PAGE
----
To state that Karate Kata is more rigid than say Kung Fu is on the surface a very true statement. Anyone can observe this. However to say it has no flow... in terms of what? Are we speaking of the surface or is this based on years of study and decades of experience?

I feel as though there is a lot of flow in Kata. In the actual performance of Kata, well not in the terms some speak of. However once you break it down to it's core principles which are the applications it was created to house and pass down and you inject these applications into two person drills meant to teach one to fight, there is more than enough flow to satisfy any Kung Fu practitioner. Or maybe that is just one persons opinion.

I think many things are dependent upon how they are taught and what the intent and focus is. If taught like dance you see dance, if taught like combat you see combat, if taught rigid all you see is rigid. Many teach Karate in-particular very rigidly. Some teach it naturally and the movements are free of rigidity. It all depends on the individuals experience.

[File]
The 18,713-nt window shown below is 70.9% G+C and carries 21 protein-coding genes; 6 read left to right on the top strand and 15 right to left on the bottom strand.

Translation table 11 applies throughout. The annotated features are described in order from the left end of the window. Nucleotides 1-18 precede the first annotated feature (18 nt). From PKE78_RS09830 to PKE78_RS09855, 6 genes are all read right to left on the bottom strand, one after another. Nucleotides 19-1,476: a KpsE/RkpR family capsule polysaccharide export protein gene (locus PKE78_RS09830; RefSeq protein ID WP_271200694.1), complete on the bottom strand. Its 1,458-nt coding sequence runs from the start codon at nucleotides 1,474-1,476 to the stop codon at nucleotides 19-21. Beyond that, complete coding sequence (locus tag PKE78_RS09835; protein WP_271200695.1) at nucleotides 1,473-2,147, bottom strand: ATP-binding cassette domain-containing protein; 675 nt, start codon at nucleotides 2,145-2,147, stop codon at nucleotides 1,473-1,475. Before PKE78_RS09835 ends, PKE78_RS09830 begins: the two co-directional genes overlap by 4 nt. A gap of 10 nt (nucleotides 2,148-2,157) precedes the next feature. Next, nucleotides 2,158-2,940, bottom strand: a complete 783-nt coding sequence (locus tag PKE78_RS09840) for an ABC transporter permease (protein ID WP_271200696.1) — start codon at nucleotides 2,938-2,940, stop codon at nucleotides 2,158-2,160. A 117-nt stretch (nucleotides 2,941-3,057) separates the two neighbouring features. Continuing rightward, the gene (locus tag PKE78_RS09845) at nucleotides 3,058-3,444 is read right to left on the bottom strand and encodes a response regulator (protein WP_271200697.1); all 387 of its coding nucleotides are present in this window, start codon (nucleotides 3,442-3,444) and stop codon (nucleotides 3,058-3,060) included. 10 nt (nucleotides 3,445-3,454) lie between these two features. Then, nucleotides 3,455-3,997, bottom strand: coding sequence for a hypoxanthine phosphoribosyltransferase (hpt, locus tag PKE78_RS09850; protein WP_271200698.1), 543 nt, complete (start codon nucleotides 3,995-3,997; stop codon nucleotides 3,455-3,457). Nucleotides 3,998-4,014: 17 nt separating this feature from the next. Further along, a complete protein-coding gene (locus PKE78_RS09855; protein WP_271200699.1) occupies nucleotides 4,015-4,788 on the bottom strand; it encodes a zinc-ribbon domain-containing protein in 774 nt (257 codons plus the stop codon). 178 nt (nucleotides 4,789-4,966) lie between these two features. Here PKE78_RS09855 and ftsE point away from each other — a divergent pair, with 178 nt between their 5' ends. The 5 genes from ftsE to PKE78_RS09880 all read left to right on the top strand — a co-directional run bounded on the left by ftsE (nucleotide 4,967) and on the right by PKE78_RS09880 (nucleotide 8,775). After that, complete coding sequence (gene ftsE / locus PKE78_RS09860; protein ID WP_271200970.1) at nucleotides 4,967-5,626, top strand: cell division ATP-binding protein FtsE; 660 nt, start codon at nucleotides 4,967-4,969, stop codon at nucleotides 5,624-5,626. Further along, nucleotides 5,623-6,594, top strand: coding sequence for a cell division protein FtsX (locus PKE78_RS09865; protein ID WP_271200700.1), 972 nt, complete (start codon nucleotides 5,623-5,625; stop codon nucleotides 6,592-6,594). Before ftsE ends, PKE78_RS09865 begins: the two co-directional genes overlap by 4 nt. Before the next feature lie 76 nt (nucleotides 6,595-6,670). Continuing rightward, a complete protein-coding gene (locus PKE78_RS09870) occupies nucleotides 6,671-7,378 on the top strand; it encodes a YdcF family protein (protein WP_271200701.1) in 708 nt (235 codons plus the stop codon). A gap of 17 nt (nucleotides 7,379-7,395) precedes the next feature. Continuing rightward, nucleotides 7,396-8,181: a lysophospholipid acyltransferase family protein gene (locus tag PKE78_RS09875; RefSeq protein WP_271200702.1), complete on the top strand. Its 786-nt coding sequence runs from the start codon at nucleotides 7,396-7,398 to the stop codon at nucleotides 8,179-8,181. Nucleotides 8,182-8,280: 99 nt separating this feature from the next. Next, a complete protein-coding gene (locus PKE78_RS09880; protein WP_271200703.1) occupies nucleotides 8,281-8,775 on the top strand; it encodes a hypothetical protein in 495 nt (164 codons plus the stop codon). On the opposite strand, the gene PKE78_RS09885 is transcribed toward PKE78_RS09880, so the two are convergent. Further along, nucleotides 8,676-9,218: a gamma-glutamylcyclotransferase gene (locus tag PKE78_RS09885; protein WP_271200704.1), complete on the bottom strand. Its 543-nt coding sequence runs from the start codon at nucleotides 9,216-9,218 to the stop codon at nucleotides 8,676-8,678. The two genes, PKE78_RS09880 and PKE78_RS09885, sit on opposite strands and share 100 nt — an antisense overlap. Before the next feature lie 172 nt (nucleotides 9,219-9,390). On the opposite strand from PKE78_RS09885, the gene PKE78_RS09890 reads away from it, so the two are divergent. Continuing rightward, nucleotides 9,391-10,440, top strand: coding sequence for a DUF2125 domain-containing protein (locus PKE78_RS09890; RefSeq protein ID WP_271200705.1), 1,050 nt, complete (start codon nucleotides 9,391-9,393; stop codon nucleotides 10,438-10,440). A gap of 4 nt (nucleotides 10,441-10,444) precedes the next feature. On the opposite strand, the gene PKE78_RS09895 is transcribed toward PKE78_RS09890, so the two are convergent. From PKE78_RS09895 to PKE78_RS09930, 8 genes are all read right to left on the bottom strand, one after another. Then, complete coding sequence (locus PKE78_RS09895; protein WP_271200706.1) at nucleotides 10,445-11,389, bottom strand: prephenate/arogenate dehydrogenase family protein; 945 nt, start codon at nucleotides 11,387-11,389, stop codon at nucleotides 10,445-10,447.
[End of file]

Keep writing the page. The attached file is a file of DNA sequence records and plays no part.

Having said, opinions all too often are based on the norm rather than taking into account those that do not proscribe to the norm. It's like saying that TKD is an art of kicks. Not true but depending on your experience and observations you may well come to that conclusion and pass it as fact. Not everything is wrapped up in the same neat little box.

Either way, I feel that many times when statements are made about an art it is based on what we see on the surface rather than what at it's true meaning.

Just my 2 cents.


Interesting thoughts here. I recall the first time I saw Uechi Ryu forms. To me, they looked more like mating rituals of Birds of Paradise than martial art forms. I had a hard time identifying the flow, and the techniques looked silly.
Educating myself on the art helped substantially!
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(Never officially tested in aikido, iaido or kendo)